Rules for Government Pilots - 1918

All pilots will see to it that these rules are strictly enforced. All infractions will be followed by immediate censure.

  1. Pilots will not perform any stunts with mail aeroplanes or put them through any unnecessary strains.
  2. Before starting a flight inspect your ship thoroughly and report any defect or negligence on the part of the crew to the chief mechanic and see to it that this defect is remedied before beginning the flight.
  3. Before starting on a flight the motors will be run for ten minutes at about 800 R.P.M. to warm them up. This gives an even and equal expansion, lengthening the life of the motor.
  4. Pilots will observe a 50 foot dead-line from all buildings and will not take off directly in front of the hangars. Taxi out into the field at least 50 or 75 yards before taking off.
  5. Never taxi away from dead-line without the assistance of a mechanic at the wing tip. Be sure that your fire extinguishers are easily accessible.
  6. Carry an emergency tool kit, spark plugs, etc.
  7. In case of forced landing, first, to save time and to rush assistance when the plane comes down, you are instructed to put in two calls, one for each field you are between, and when one has answered cancel your other call. The relief ship should carry mechanic and the necessary repair parts. The mail should proceed to its destination in the relief plane with the regular mail pilot. THE MAIL MUST PROCEED BY AEROPLANE TO ITS DESTINATION AT ALL HAZARDS AND WITH THE LEAST DELAY. Upon the field receiving such a call, they will notify by wire or telephone the Division Superintendent and will rush a relief plane to the scene of the forced landing at once. Not a minute must be wasted in going to the relief of the plane that is down or in starting the mail from the disabled plane on to its destination. If the relief plane finds that field in which the plane has had the forced landing is not suitable for landing, the pilot should land in the nearest available field and with the aid of the nearest help, team or automobile, transfer the mail and pilot to the relief ship so that the mail can go on to its destination. Upon making forced landings in freezing weather, the pilot is first instructed to drain all water from his radiators, also to turn over the motor to insure complete drainage so as to prevent any part of the motor from freezing.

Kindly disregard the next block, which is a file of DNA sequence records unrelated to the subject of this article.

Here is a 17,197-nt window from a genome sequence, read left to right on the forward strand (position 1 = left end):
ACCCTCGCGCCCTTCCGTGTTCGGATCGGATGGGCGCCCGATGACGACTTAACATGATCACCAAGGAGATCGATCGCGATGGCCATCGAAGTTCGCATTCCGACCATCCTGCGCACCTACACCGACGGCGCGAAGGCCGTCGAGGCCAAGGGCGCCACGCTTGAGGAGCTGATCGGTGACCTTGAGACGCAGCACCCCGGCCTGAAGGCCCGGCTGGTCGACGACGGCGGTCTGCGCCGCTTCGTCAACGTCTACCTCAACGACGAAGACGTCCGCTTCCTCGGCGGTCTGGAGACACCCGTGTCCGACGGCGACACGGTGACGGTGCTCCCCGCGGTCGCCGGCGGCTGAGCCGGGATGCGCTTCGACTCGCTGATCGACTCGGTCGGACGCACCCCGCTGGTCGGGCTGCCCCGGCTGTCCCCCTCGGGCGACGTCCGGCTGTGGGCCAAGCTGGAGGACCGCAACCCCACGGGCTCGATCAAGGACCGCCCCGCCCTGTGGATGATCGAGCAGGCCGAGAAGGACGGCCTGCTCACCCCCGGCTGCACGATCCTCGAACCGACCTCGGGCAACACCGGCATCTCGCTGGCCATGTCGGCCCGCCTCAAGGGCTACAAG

8. If it is necessary to make a forced landing, get necessary assistance SO AS NOT TO DELAY MAIL IN ANY RESPECT.
  9. In case of forced landing in a strange field, make sure that there are no obstacles in the path of your getaway.
  10. Carry maps unless you are absolutely sure of the country to be covered.
  11. If possible fly over 5000 feet, preferably 8000 feet.
  12. Never fly over cities unless you have a safe altitude.
  13. Pilots landing with mail should have the right of way over all others.
  14. No pilots should carry passengers in Aerial Mail ships unless by written authority of the Second Assistant Postmaster General, or the Superintendent of the Aerial Mail Division.
  15. Under no circumstances will the weight of the mail be reduced in order to take a passenger unless authority is given by the Superintendent.
  16. Test flights will not last longer than 45 minutes.
  17. Hangars must be cleared by at least 50 feet.
  18. Compasses must be consulted at all times while in flight. There is absolutely no excuse for pilots deviating from their course if this instruction is followed to the letter. Check up your flights as to compass courses, wind strengths and directions, and keep a relative time table over prominent landmarks. These observations will get you to your destination with least delay to the mail during periods of poor visibility.
  19. Always note in pilot's report whenever a ship is delayed more than 10 minutes in getting away, stating whether it be due to the failure of the mail arriving at the field on time or otherwise.
  20. When proper authority has been granted for passengers to be carried, the representative at the starting point should place his O.K. on the letter authorizing flight, and when the destination is reached by the aviator and passenger, the passenger will then affix his signature on the letter of authorization and the representative will then forward it to the Division of Aerial Mail Service for the files.
  21. Mail will be locked in compartment by the manager of the field and each pilot must carry a key on a chain fastened to his belt or clothing. Each manager and aviator must receipt for the key issued to him and be responsible for its safe keeping, and must keep it on his person at all times. Pilots and managers should take every precaution for the safety of the mail in their custody as some of the mail going by aeroplane is very valuable.
  22. Pilots drinking intoxicating liquors within twenty-four hours previous to flying will be punished by their dismissal from the service.
  23. Winter clothing. The winter clothing will be in the custody of the field managers who will issue it to the pilot for use while flying, and upon completing his flight the suit must be returned to the field manager and not worn or carried off the field. No exceptions to this rule will be permitted.
  24. Inspections must be made beforehand, with a sufficient margin before flying time to allow for minor repairs or a shift to a better ship.
  25. Detailed instructions to be issued on this subject from time to time.
  26. Ships should never be placed so that a strong propeller blast is thrown into hangars or against ships.

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